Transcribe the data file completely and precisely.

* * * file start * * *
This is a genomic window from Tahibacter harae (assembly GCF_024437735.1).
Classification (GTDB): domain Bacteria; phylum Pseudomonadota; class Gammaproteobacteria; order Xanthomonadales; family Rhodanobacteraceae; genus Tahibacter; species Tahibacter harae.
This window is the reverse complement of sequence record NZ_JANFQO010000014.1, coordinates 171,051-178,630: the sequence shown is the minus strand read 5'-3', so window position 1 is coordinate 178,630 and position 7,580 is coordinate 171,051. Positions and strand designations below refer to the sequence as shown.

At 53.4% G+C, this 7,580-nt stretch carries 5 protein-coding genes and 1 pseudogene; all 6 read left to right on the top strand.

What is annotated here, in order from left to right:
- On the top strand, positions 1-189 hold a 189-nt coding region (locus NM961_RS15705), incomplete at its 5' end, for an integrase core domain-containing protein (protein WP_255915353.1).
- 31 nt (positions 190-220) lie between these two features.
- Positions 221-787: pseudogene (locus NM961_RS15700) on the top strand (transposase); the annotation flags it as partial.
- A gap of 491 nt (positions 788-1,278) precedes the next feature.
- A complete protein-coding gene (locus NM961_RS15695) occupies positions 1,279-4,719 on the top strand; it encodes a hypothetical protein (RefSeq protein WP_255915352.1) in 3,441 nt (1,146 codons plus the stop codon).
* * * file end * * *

This is a genomic window from Tahibacter harae (assembly GCF_024437735.1).
Classification (GTDB): domain Bacteria; phylum Pseudomonadota; class Gammaproteobacteria; order Xanthomonadales; family Rhodanobacteraceae; genus Tahibacter; species Tahibacter harae.
This window is the reverse complement of sequence record NZ_JANFQO010000014.1, coordinates 171,051-178,630: the sequence shown is the minus strand read 5'-3', so window position 1 is coordinate 178,630 and position 7,580 is coordinate 171,051. Positions and strand designations below refer to the sequence as shown.

At 53.4% G+C, this 7,580-nt stretch carries 5 protein-coding genes and 1 pseudogene; all 6 read left to right on the top strand.

What is annotated here, in order from left to right:
- On the top strand, positions 1-189 hold a 189-nt coding region (locus NM961_RS15705), incomplete at its 5' end, for an integrase core domain-containing protein (protein WP_255915353.1).
- 31 nt (positions 190-220) lie between these two features.
- Positions 221-787: pseudogene (locus NM961_RS15700) on the top strand (transposase); the annotation flags it as partial.
- A gap of 491 nt (positions 788-1,278) precedes the next feature.
- A complete protein-coding gene (locus NM961_RS15695) occupies positions 1,279-4,719 on the top strand; it encodes a hypothetical protein (RefSeq protein WP_255915352.1) in 3,441 nt (1,146 codons plus the stop codon).